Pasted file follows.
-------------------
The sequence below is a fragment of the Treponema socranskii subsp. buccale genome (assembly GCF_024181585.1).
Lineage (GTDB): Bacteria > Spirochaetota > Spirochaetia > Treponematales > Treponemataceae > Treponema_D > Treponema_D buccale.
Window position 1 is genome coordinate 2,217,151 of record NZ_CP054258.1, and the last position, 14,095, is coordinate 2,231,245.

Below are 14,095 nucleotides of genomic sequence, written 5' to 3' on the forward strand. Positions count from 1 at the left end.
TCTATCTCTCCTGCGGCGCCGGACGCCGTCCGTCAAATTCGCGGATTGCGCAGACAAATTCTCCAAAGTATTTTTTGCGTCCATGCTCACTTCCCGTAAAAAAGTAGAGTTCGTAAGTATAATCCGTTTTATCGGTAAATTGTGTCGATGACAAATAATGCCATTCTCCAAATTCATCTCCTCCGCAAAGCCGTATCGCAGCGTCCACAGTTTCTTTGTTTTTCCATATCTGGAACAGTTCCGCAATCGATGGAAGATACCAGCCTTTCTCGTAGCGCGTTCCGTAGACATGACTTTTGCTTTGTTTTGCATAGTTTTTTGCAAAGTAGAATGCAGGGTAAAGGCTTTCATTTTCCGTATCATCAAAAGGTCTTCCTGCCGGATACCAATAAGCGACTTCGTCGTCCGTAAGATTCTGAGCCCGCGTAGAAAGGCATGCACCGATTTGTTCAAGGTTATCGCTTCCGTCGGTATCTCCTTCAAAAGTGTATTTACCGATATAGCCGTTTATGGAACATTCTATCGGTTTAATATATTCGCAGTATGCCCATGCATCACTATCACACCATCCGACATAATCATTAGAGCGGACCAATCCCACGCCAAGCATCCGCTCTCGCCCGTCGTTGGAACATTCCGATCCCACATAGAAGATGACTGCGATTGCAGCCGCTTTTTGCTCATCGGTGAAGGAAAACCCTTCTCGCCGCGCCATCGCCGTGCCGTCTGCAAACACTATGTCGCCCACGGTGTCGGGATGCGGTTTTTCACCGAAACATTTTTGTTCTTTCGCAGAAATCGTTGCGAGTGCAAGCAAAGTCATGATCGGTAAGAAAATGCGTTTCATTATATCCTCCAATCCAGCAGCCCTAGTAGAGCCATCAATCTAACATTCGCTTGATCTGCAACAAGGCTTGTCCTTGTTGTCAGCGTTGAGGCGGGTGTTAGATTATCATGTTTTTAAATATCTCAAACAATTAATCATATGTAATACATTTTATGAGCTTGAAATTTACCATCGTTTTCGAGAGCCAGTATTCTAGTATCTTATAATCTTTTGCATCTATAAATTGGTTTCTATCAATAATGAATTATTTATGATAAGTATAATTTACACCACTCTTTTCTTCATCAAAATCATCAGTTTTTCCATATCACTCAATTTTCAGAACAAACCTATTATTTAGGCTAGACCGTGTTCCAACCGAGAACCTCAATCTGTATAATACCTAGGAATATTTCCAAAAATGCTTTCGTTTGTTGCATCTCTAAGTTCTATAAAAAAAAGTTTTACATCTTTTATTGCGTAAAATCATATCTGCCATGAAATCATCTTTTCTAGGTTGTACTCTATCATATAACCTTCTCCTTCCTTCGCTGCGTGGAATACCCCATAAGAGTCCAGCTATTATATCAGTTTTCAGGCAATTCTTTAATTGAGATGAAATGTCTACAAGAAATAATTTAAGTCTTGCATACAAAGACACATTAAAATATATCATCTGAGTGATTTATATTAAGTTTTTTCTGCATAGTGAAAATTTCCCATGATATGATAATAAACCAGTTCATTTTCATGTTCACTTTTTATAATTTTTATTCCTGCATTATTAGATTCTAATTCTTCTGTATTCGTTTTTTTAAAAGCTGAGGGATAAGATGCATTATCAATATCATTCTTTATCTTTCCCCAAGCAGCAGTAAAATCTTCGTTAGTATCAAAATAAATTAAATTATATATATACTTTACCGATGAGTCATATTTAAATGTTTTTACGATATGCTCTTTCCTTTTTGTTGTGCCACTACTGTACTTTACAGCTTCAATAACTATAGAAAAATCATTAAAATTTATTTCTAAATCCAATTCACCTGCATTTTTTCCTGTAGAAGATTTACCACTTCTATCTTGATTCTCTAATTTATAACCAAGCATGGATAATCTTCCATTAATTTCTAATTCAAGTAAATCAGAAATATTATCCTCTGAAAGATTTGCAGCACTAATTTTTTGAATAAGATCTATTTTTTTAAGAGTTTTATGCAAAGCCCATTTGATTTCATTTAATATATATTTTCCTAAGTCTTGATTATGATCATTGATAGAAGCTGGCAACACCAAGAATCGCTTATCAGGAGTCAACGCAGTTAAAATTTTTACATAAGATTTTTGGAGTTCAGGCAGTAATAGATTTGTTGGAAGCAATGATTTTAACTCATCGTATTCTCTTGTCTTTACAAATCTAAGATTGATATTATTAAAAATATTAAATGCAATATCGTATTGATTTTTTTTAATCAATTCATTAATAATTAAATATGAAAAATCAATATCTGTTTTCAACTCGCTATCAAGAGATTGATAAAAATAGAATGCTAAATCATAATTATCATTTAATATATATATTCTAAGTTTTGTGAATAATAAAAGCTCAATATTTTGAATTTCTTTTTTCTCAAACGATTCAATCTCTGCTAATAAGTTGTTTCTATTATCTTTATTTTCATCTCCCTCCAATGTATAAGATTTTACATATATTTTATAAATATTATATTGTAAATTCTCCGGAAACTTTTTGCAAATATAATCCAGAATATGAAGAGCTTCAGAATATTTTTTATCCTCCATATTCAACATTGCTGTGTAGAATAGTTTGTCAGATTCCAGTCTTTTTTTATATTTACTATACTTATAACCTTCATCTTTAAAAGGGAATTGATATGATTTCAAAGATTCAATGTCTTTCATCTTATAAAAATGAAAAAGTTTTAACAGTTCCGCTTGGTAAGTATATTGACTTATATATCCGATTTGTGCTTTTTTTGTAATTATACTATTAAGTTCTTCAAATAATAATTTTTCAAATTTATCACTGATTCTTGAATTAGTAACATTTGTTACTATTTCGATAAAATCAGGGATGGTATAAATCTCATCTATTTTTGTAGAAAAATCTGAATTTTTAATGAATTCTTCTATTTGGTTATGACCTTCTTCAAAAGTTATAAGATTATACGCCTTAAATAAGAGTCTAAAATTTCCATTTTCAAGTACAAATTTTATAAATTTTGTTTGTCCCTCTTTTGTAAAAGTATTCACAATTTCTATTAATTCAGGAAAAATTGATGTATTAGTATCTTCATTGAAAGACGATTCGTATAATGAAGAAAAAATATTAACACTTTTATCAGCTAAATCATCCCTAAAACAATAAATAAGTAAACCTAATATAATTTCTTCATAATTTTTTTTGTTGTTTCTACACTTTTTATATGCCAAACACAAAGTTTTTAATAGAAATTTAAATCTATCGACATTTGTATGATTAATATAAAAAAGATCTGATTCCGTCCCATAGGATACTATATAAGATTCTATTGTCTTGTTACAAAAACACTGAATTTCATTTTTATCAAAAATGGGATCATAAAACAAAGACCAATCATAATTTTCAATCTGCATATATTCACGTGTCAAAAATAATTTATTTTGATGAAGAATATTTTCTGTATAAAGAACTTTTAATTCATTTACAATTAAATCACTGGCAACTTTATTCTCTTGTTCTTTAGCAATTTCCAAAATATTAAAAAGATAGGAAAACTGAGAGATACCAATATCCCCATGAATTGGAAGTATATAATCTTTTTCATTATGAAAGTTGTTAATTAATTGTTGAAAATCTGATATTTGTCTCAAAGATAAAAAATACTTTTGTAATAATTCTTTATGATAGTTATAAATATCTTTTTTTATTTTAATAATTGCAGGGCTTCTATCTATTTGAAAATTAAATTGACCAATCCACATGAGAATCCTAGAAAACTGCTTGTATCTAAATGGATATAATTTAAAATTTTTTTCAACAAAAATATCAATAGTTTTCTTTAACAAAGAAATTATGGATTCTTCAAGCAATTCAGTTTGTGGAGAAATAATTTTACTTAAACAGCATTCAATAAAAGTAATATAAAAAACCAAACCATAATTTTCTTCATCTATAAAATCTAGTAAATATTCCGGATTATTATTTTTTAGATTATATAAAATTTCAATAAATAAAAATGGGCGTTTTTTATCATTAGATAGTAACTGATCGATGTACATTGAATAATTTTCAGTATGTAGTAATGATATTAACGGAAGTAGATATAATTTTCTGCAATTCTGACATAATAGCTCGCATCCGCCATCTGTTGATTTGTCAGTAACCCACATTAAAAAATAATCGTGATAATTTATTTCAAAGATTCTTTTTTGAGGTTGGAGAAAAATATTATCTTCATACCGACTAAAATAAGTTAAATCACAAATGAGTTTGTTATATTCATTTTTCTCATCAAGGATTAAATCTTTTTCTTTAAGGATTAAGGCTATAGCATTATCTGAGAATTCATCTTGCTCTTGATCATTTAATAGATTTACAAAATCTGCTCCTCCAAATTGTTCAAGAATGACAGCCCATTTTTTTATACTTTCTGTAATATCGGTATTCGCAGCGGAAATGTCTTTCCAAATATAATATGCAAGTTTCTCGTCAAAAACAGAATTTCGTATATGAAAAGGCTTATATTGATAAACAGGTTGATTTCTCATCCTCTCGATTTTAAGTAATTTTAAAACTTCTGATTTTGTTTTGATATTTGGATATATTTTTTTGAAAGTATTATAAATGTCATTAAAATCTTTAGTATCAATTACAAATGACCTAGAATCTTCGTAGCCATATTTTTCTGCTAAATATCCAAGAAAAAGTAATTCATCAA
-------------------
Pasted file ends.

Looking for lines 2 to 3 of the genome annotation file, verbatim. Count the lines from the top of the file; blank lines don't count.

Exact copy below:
Lineage (GTDB): Bacteria > Spirochaetota > Spirochaetia > Treponematales > Treponemataceae > Treponema_D > Treponema_D buccale.
Window position 1 is genome coordinate 2,217,151 of record NZ_CP054258.1, and the last position, 14,095, is coordinate 2,231,245.